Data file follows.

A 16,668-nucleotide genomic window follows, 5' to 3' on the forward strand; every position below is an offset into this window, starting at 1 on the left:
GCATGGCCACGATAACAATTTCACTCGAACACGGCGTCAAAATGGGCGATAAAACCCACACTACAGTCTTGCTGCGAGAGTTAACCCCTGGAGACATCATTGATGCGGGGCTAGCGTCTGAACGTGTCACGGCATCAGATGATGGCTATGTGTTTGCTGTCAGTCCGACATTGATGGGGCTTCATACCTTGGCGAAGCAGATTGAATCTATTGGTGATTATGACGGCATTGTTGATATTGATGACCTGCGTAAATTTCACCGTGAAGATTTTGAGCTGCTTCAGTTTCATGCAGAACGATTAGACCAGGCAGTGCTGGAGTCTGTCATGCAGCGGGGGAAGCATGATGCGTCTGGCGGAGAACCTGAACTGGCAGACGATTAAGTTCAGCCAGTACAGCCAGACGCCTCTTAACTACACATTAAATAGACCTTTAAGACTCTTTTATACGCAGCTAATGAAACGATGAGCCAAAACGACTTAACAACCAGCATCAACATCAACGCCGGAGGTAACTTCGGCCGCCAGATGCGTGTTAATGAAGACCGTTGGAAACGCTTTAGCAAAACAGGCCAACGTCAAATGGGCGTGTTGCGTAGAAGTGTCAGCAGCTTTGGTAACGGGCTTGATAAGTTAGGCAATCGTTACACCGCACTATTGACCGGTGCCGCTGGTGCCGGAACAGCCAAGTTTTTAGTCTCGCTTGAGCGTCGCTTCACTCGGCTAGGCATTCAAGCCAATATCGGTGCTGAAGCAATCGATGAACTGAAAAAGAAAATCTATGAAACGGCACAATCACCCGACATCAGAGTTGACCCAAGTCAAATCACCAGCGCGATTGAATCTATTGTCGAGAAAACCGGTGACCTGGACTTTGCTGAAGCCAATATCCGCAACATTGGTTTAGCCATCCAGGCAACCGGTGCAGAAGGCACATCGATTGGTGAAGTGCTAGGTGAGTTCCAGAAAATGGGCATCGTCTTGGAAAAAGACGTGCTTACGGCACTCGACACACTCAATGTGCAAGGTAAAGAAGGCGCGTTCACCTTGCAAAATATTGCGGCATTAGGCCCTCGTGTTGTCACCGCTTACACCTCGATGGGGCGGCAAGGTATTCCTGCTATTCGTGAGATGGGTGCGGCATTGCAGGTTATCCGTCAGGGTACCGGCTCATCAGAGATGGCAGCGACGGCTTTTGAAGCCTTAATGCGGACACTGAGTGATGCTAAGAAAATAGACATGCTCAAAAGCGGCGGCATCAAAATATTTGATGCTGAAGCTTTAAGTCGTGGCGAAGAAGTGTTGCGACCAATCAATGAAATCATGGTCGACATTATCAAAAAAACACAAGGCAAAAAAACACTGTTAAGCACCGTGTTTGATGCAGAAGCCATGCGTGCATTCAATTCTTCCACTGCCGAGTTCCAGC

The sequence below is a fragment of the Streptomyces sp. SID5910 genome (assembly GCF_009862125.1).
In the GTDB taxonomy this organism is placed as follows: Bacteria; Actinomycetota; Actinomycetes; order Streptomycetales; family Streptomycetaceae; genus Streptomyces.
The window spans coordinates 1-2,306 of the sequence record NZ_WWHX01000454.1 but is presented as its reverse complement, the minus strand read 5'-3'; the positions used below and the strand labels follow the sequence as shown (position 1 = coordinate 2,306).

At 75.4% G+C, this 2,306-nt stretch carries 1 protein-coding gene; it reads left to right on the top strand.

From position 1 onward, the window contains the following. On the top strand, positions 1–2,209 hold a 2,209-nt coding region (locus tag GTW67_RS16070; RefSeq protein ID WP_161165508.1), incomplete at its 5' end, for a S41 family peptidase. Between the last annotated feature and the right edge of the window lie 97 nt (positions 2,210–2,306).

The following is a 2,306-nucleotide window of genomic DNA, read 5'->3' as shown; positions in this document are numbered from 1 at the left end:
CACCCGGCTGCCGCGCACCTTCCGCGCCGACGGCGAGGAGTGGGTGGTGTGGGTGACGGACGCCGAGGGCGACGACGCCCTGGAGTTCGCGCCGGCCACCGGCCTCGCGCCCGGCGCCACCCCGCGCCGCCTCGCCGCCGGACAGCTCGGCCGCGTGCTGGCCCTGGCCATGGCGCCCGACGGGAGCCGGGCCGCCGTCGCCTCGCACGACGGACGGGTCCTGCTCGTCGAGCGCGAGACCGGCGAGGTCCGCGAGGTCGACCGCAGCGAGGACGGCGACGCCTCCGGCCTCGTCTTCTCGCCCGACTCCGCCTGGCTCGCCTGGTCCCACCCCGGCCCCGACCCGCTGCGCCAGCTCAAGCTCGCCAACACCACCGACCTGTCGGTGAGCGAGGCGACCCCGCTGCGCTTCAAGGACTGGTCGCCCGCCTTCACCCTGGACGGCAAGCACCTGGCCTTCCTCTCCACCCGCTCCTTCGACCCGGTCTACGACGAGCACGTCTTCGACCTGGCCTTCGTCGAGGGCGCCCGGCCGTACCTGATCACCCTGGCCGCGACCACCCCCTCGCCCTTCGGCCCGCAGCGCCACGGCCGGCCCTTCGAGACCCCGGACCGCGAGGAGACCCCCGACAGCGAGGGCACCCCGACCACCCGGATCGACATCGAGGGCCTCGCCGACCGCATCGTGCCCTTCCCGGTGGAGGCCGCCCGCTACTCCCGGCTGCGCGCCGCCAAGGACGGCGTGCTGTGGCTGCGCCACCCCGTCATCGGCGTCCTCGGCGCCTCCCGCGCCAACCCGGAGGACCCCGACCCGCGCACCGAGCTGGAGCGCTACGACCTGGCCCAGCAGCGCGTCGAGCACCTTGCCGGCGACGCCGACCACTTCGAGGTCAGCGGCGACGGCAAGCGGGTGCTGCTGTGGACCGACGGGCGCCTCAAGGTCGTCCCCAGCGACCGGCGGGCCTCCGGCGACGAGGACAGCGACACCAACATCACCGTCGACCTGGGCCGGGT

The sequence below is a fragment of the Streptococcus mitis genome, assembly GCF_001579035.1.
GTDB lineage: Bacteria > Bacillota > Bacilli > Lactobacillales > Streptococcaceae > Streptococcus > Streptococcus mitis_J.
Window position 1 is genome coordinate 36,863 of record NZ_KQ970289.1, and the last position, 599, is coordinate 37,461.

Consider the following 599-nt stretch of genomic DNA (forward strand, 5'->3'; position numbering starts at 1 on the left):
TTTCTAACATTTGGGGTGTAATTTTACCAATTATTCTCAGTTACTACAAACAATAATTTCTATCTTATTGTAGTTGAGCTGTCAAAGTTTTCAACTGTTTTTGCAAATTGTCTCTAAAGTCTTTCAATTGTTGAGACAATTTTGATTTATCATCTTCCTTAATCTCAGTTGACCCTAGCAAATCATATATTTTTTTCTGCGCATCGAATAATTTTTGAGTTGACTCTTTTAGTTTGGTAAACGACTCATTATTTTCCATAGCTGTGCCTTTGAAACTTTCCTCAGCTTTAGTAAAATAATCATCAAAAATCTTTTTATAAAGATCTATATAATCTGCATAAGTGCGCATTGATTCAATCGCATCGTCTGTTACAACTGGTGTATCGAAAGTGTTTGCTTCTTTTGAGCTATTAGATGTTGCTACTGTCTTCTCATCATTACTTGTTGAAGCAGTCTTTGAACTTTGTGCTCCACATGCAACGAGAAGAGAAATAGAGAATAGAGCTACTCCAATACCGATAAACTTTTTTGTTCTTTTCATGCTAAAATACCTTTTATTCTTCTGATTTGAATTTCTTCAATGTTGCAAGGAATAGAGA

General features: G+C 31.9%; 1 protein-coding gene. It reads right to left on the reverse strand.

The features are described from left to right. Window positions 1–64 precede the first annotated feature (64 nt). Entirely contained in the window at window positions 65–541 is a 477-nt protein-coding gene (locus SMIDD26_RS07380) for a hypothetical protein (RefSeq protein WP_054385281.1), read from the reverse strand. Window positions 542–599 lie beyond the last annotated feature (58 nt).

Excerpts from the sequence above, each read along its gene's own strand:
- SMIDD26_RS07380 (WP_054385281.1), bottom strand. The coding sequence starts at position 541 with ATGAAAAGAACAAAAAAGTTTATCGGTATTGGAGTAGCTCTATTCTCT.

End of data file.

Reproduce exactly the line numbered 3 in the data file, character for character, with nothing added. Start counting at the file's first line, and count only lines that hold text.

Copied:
The sequence below is a fragment of the Streptomyces sp. SID5910 genome (assembly GCF_009862125.1).